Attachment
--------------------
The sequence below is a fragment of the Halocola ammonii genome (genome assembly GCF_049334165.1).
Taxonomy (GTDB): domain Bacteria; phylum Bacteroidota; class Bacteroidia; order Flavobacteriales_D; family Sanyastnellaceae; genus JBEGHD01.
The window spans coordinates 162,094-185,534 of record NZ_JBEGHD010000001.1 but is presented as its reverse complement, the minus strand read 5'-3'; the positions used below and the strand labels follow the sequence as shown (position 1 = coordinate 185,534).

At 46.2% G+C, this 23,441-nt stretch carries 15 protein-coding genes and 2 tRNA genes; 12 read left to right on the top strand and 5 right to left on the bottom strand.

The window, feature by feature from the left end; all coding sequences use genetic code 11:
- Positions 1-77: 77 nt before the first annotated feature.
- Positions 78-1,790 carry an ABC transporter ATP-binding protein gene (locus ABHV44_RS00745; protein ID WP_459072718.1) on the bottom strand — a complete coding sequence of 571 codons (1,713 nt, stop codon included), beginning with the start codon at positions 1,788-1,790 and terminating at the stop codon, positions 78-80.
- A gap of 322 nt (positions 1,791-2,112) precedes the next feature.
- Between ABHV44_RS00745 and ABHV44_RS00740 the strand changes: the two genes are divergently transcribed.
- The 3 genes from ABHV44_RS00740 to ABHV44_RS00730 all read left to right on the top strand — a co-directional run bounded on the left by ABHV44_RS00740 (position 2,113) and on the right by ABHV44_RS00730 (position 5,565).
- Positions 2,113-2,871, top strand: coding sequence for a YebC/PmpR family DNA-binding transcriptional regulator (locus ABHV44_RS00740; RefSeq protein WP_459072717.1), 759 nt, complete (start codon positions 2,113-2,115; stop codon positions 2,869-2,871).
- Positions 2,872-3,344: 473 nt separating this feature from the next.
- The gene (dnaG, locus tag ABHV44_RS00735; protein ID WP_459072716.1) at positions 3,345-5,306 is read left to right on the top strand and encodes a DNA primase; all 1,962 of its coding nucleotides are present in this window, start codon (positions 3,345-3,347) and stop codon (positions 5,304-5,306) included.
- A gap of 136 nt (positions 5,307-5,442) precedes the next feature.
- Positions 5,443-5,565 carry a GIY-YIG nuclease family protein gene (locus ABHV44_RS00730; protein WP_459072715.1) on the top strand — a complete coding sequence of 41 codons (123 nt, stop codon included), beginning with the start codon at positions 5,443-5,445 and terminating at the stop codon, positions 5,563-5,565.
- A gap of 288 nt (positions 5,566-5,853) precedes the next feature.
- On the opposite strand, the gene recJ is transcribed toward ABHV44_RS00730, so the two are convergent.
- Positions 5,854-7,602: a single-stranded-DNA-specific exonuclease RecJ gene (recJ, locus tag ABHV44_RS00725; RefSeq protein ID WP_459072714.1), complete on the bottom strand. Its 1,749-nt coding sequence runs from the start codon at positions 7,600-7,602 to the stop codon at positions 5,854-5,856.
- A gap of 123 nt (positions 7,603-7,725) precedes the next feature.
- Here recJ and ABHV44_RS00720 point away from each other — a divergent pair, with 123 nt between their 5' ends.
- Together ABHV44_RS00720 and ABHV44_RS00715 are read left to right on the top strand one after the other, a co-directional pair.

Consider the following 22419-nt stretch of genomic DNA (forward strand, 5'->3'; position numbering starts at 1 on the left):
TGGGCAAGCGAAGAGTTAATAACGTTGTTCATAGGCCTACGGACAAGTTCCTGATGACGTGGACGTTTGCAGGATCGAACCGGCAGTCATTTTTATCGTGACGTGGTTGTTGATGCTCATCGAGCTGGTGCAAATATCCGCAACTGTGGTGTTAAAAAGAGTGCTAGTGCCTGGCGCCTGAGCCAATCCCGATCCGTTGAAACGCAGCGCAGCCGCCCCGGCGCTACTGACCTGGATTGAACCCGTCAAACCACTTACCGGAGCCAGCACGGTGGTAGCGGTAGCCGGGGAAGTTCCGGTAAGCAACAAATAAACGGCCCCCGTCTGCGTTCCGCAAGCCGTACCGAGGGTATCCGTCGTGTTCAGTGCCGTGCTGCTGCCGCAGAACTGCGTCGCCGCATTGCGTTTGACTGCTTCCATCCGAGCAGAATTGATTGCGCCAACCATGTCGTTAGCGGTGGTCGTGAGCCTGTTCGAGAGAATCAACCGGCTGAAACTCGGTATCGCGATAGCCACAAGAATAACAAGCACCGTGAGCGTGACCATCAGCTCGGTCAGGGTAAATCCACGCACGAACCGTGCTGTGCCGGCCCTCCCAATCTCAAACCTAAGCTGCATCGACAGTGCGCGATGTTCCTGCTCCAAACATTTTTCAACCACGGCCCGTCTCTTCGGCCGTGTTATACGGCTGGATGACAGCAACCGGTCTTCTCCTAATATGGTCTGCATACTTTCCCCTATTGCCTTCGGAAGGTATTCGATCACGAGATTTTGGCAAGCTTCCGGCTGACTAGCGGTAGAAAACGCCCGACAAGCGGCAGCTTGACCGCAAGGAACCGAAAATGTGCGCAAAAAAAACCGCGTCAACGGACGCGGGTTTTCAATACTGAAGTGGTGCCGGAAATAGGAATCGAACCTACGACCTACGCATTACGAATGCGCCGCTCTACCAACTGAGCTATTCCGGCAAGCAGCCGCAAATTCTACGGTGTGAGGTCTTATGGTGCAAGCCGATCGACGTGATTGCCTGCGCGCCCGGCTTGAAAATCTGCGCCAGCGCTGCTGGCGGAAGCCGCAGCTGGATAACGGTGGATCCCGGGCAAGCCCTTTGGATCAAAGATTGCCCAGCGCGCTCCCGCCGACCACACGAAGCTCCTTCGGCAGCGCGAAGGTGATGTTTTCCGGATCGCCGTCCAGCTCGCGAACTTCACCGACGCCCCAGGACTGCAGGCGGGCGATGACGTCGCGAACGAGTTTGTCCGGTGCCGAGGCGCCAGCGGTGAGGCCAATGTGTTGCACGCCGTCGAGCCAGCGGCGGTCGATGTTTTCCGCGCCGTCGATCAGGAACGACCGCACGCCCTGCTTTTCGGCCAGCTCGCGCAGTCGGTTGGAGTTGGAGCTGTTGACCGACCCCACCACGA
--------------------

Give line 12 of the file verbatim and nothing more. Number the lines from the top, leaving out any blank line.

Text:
- Positions 2,872-3,344: 473 nt separating this feature from the next.